I have a few blog posts ready to kick start 2019! Starting from tomorrow, we’ll have a weekly series over January, on Careers in Sociology. We’ll cover the issues and opportunities for graduates, how to look for applied work, creating a CV, starting a consultancy, and from there, there’ll be other fun pieces. Watch this space!
‘Neither the life of an individual nor the history of a society can be understood without understanding both.’
Today’s sociology quote is from C. Wright Mills’ classic, The Sociological Imagination. Mills argues that people sometimes feel “trapped” by their troubles or their personal circumstances . For example, people have obligations to their families, they have commitments at work, their actions are restricted by fear of gossip in their friendship groups, or they might feel as if they have to live their lives in particular ways because society forces this upon us.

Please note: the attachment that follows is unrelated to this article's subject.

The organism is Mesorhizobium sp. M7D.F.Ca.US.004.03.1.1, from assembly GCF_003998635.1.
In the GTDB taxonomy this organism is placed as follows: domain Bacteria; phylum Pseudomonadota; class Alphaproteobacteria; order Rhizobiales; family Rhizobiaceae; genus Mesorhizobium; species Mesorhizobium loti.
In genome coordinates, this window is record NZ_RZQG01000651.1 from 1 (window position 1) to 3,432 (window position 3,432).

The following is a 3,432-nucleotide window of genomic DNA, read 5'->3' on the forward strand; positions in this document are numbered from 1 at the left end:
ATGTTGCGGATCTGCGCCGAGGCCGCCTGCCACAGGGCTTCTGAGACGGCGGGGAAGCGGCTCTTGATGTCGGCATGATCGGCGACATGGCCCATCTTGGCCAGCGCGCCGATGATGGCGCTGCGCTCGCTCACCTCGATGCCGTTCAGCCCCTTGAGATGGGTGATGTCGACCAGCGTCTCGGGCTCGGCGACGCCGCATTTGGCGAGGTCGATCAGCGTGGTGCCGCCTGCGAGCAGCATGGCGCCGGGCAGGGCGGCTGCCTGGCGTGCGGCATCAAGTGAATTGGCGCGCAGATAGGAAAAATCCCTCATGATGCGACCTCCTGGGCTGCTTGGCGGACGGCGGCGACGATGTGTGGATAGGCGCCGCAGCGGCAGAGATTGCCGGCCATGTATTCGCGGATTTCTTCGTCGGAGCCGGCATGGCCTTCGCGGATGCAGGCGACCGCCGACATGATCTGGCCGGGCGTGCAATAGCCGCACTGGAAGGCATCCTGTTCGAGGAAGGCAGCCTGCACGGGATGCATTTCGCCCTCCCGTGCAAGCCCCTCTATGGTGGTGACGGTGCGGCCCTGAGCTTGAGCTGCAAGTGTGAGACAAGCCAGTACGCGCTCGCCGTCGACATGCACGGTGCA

At the same time, most people understand their lives as being unique. Falling in love, the type of jobs we end up pursuing or those we miss out on, the decision to live alone or the types of families we form – these are all choices that are mediated (or shaped) by the the time and place we live. People rarely think about their life choices – nor the lives of others – as the outcome of institutions and history.
Societies have a tendency to view certain lives negatively: being homeless, being unemployed, teen pregnancies, addiction, incarceration – people often blame the individual for pathways that “deviate” from the norm.
Some people might think about a handful of external influences as having direct impact on their lives – religion, family or perhaps the media – but they do not always see the complex interplay between various social forces. Sociology makes this connection between the individual (biography) and broader social structures. This is why Mills says that in order to understand an individual we must understand history and vice versa.
In 2011, Career Cast ranked the job of sociologist 11th amongst all professions in the USA, based on Department of Labour measures of work environment, stress and hiring outlook. In 2013, The Wall Street Journal announced that sociology was in 19th place in its list of best jobs. They drew on data by the USA Bureau of Labour focusing on five measures: “physical demands, work environment, income, stress, and hiring outlook.”
Sociology skills remain in high demand in government, the not-for-profit sector and in the corporate world.